All sports require conditioning training. Conditioning is the base work required for the sport, and varies form sport to sport. It is NOT just cardiovascular endurance, what is often termed fitness training. It is about bringing the body to the desired state for use in the particular sport. As expected this type of training largely occurs during the pre-season in the preparation phase of competition.
Conditioning of the athlete should be sport specific and mostly be developed during the pre-season, before competition begins. However, if the sport has a long competition phase, then reconditioning and maintenance of conditioning needs to occur. The timing, intensity and volume of this type of training is vital. If any aspect is done wrong it will decrease athlete performance and leave them at risk of injury.
An athlete’s condition relates to injury and performance. A good condition will help to prevent injury and improve performance, while a poor condition leaves the athlete vulnerable to injury and leads to poor performance. Conditioning covers ALL of the components of fitness, both health and skill related. An athlete that is weak in one aspect relevant for their sport, has a higher risk of injury and will not perform as well as the athlete who has all the components covered well.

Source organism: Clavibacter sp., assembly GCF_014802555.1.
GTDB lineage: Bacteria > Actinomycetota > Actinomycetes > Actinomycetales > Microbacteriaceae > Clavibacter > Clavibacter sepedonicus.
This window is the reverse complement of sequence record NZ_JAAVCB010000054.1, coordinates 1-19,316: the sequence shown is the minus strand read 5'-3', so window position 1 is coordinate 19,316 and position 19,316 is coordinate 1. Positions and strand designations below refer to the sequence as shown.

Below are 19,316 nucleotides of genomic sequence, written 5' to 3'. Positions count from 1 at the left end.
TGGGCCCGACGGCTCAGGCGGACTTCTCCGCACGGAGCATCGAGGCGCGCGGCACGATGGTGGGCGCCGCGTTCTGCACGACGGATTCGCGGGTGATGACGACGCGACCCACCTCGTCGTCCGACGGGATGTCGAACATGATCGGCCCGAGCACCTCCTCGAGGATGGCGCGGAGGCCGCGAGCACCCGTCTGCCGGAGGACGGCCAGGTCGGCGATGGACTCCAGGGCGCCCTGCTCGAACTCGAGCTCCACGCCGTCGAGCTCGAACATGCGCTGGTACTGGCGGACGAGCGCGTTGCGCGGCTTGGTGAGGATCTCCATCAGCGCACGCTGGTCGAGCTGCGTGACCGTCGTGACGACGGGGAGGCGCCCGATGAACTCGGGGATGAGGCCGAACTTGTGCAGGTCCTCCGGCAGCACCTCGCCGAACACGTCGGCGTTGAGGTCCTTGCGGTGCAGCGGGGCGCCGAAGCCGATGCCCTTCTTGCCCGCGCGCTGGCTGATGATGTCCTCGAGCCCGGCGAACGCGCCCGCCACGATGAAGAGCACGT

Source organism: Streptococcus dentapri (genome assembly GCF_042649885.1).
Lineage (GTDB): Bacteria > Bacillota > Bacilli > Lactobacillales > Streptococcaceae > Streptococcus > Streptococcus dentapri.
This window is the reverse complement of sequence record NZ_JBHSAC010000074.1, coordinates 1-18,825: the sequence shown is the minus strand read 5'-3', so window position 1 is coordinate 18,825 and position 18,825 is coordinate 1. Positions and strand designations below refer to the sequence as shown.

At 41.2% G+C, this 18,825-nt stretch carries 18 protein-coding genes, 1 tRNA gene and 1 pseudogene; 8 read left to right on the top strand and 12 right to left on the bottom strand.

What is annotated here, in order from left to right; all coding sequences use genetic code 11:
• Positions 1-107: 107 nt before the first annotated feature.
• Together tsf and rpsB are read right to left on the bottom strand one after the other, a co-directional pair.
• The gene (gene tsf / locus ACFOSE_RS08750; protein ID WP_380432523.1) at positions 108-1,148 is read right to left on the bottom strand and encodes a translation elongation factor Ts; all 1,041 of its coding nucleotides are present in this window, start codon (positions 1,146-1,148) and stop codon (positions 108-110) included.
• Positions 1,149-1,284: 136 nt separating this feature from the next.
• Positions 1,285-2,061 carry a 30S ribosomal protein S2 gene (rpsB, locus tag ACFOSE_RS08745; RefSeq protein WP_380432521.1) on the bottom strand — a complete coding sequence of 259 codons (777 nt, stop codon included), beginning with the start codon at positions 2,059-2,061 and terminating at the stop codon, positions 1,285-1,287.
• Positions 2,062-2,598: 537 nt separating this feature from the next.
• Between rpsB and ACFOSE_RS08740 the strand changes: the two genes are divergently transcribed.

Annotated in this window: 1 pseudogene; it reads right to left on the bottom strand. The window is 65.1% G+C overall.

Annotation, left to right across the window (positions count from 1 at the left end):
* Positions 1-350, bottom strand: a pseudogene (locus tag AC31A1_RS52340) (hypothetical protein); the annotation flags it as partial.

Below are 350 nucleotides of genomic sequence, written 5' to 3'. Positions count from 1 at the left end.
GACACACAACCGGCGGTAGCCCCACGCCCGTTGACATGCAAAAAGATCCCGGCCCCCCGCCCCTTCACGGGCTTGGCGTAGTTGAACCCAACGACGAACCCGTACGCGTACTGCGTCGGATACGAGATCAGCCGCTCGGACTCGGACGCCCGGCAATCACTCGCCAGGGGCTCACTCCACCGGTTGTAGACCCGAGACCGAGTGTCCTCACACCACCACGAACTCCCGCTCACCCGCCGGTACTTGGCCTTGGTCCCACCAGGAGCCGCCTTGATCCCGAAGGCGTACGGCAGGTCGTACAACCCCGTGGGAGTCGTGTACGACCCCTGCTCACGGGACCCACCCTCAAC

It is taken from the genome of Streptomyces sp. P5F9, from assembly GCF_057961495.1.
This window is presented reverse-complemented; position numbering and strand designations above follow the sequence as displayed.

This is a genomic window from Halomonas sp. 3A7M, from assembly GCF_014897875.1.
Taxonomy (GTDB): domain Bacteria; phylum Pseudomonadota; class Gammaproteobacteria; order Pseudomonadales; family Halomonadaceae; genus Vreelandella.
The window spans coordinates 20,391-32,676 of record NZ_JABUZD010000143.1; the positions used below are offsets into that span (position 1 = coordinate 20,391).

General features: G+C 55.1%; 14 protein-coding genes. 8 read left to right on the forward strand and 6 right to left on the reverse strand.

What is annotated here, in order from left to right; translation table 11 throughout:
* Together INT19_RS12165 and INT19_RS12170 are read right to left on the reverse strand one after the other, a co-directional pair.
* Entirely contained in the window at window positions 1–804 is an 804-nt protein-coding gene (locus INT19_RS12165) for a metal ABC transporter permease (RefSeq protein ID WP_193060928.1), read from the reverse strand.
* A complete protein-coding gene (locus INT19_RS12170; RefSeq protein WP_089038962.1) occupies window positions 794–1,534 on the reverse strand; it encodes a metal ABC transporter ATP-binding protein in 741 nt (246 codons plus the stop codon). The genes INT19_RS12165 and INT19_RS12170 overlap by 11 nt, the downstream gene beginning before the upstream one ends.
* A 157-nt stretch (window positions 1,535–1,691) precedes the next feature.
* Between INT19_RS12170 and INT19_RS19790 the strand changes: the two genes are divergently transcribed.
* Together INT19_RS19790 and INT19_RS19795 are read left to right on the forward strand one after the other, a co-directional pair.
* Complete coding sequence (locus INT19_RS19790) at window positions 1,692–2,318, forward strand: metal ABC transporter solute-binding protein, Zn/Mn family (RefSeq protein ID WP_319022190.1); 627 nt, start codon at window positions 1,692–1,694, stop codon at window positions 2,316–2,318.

When understanding conditioning it is important that you also refer to content covered in Factors Affecting Performance: How does training affect performance? particularly the principles of training. The content covered in Improving Performance: How do athletes train for improved performance? is also helpful.
As an example, the conditioning required for rugby league includes high levels of cardiovascular and muscular endurance. Good speed, muscular strength, power and coordination. As well as agility and reaction time. In essence each component needs to be well developed in order for good performance.
When considering a training session, the amount of time spent on conditioning should match the requirements during competition and the need of the athletes. Generally 20+ minutes is set aside during a training session. The effects of this training should be considered by the coach, as fatigue will affect the rest of the training session. If the focus of training is the end of the game and the coach wants the athletes to perform well when fatigued, then conditioning should be done at the beginning. But if focus is on skill development, conditioning should be left until the end of the training session.